When the people over at Aqua Beads said they’d be happy to work with me I was over the moon – Ethan and I haven’t been reviewing toys/children’s things on here as much as we used to and what better way to get back in to it than with something as fun, and creative as these.
We were sent the Jewel Starter Kit* (which retails for about £10.99) which, as the name states, is a great set to begin with – Some of the bigger sets come with fancy self loading pens (The ‘Power Pen’) or tonnes of designs but if you’re not sure whether or not these will be a hit with your little one then it’s best to start with something simple.
Unlike the original Aqua Beads sets, this set comes with faceted, transparent beads which really do have a very jewelled look and look beautiful with the light shining through them.
The set comes with everything you see above, I’d list it but you can see it, really – The beads come in 8 colours but you may get a varying amount of each shade (which we did) – You’ll have more than enough for quite a few creations, though! Daddy used up a lot of Ethan’s making him a custom creation and there’s still plenty left.
You can see the custom creation just here – Oh yes, a rather large Pikachu! All the hours of building things on Minecraft really became helpful when it came to this; are you impressed?! The red beads have shown up as more orange in the picture – As you can see we got more red than any other colour.
Our only quarrel with the set is that it comes with the tub to put the beads in but there’s no lid for it and the bags aren’t resealable. We’ll find a way to store them but it would’ve been nice to just have another bit of plastic to slip over the top and keep them in safely – But as far as quarrels go, that’s hardly a big one!
When Ethan saw Pikachu he was, absolutely, ecstatic. He couldn’t believe that Daddy had made it and he sat looking at it, like this, for a long time. What can I say? The child loves his Pokemon!
Ethan wanted to do something big and intricate but I decided he should do something simpler, to begin with, so we went for the rainbow – At least the colours go in lines rather than being a big jumble as some of them are. The templates will slide around a little but as long as you line them up properly you’ll be ok, and they’re easy to slip back in to place when they do veer off a little.
These are all of our beads in the tubs, though this is after Azii had used some of the yellow, blue and brown to make Pikachu. As you can see we didn’t get the same amounts of all of them but the red and orange are very similar so I’m sure we could substitute red for orange if we needed to.
Ethan’s only four and a half so he did need some help to begin with, his fine motor skills are ok but not great. But after some help he got the idea and could do some of it on his own; though still needed help when he put one in the wrong place. This is a toy that littler children will need supervision with, without a doubt, but there’s nothing wrong with that!
As you can see he made good use of ‘froggy legs’, which he learned at school, when he was holding the pen. He struggled to get the beads in at first but, again, with a bit of practice he got much better and he did really well – Towards the end he needed very little help and I was very impressed.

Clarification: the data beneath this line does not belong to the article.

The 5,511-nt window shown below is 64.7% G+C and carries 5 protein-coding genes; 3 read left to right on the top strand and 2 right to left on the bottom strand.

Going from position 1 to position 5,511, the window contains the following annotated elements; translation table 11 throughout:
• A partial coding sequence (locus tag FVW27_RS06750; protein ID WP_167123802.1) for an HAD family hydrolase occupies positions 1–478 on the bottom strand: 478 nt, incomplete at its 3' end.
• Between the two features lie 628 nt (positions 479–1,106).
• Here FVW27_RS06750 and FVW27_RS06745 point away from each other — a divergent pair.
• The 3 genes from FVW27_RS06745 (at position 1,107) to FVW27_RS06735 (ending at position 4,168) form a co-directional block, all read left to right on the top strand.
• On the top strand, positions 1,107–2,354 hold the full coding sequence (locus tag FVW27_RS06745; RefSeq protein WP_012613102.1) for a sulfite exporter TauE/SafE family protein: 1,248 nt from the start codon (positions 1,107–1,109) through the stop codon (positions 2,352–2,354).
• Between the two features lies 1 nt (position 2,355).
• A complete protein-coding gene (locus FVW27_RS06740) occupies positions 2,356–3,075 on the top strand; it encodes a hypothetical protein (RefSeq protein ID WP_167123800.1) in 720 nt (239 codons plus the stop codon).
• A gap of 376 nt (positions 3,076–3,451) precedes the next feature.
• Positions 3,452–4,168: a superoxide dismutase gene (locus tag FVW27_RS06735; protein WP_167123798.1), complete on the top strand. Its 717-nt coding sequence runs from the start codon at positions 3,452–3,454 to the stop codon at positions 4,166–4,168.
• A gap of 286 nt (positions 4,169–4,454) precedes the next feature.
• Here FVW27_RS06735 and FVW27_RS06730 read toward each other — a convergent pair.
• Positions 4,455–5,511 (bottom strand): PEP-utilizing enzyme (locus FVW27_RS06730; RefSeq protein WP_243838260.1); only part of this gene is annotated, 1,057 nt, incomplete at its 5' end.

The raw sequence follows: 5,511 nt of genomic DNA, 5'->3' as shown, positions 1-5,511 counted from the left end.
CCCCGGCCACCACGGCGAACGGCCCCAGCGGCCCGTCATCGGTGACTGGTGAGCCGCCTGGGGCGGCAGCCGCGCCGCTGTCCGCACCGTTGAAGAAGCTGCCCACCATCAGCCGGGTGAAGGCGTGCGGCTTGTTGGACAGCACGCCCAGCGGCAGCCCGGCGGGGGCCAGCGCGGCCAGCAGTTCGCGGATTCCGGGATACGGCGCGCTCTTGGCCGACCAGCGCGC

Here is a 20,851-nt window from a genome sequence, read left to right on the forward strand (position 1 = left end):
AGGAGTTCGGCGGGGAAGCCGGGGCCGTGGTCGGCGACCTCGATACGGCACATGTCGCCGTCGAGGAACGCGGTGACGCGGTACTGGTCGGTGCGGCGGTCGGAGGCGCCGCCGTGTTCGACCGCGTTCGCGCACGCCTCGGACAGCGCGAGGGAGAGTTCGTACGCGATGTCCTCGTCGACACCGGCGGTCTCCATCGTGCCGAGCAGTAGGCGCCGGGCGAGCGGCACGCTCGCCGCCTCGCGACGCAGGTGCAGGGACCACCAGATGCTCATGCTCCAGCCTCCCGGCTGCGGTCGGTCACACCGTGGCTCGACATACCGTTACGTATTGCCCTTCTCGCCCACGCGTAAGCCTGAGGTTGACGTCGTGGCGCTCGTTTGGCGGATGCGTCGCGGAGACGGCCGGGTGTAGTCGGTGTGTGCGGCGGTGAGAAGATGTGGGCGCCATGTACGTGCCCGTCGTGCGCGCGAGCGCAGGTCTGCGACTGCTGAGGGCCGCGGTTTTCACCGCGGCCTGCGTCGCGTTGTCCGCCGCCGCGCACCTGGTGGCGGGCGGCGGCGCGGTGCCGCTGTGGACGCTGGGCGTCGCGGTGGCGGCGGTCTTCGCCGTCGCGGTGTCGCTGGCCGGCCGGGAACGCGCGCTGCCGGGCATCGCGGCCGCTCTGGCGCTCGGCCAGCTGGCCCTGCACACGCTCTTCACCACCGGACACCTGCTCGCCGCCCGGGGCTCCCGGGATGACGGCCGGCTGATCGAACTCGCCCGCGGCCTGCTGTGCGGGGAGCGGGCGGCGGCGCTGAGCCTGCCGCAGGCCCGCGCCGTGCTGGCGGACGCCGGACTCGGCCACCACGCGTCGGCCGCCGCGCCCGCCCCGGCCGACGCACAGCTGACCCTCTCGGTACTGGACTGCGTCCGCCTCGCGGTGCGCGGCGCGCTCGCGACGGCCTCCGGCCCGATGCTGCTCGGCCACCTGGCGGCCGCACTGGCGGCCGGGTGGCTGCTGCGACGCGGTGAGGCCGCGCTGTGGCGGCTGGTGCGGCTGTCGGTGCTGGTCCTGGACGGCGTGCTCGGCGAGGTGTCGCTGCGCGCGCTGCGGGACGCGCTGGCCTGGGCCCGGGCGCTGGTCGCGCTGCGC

You can see his concentrating face whilst he sprayed, the squirter was a little tough but he wanted to give it a go. In the end he did a couple and then I did a couple but that was fine with me – We waited for it to dry and then we turned it over and sprayed the other side. We had absolutely no problems with the rainbow sticking but Pikachu took a few extra goes at re-spraying as he was such an odd shape – Obviously when it comes to the templates the company has made them in a way that gives them a better structure for sticking.
Obviously once they’re done you need to leave them to dry for an hour, and then we turned it and did the other side as we did with Pikachu – So this isn’t the sort of thing where you can do one after the other very easily. Ethan’s not good with patience but he did ok, really.
He really enjoyed using them and keeps asking to do more – He loves his rainbow and Pikachu though we’ve explained he needs to be careful with them. I’ve spoken to Ethan’s cousin, who’s 11 and a half, and she used to have these a couple of years ago – Some of them haven’t lasted forever but she still has some that she’s made that have still lasted which I think it really impressive. If Ethan’s last two years then we’ll be happy! Hers were, though, the normal rounded bead type so I’m not sure if that makes a difference – But Ethan’s rainbow, at least, feels really sturdy so fingers crossed he’ll be able to mess around with it for plenty more time.
These are fiddly and will take some time for younger children to learn, but they’re great for helping with fine motor skills and fantastic for creativity! They were a definite hit for us – Ethan hasn’t made any more, yet, as I want to make them last, but we’re going to do a turtle next I think!
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*These were sent to us for the purpose of review but everything written is honest*